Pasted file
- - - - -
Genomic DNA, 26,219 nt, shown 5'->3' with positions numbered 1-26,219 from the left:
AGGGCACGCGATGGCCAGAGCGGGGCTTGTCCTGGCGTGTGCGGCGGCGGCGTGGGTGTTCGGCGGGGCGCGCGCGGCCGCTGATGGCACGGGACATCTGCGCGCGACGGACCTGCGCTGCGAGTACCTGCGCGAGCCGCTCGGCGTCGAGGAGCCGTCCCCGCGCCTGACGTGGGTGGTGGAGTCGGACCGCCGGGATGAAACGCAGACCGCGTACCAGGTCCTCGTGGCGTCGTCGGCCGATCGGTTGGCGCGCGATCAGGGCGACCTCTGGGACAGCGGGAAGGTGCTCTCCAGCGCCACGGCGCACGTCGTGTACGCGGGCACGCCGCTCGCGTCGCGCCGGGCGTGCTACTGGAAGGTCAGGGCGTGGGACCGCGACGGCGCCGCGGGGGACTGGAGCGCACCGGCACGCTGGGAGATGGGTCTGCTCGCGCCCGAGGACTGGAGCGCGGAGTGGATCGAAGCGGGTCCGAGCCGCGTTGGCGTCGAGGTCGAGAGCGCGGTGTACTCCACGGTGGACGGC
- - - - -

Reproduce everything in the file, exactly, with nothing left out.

Genomic DNA, 26,219 nt, shown 5'->3' with positions numbered 1-26,219 from the left:
AGGGCACGCGATGGCCAGAGCGGGGCTTGTCCTGGCGTGTGCGGCGGCGGCGTGGGTGTTCGGCGGGGCGCGCGCGGCCGCTGATGGCACGGGACATCTGCGCGCGACGGACCTGCGCTGCGAGTACCTGCGCGAGCCGCTCGGCGTCGAGGAGCCGTCCCCGCGCCTGACGTGGGTGGTGGAGTCGGACCGCCGGGATGAAACGCAGACCGCGTACCAGGTCCTCGTGGCGTCGTCGGCCGATCGGTTGGCGCGCGATCAGGGCGACCTCTGGGACAGCGGGAAGGTGCTCTCCAGCGCCACGGCGCACGTCGTGTACGCGGGCACGCCGCTCGCGTCGCGCCGGGCGTGCTACTGGAAGGTCAGGGCGTGGGACCGCGACGGCGCCGCGGGGGACTGGAGCGCACCGGCACGCTGGGAGATGGGTCTGCTCGCGCCCGAGGACTGGAGCGCGGAGTGGATCGAAGCGGGTCCGAGCCGCGTTGGCGTCGAGGTCGAGAGCGCGGTGTACTCCACGGTGGACGGC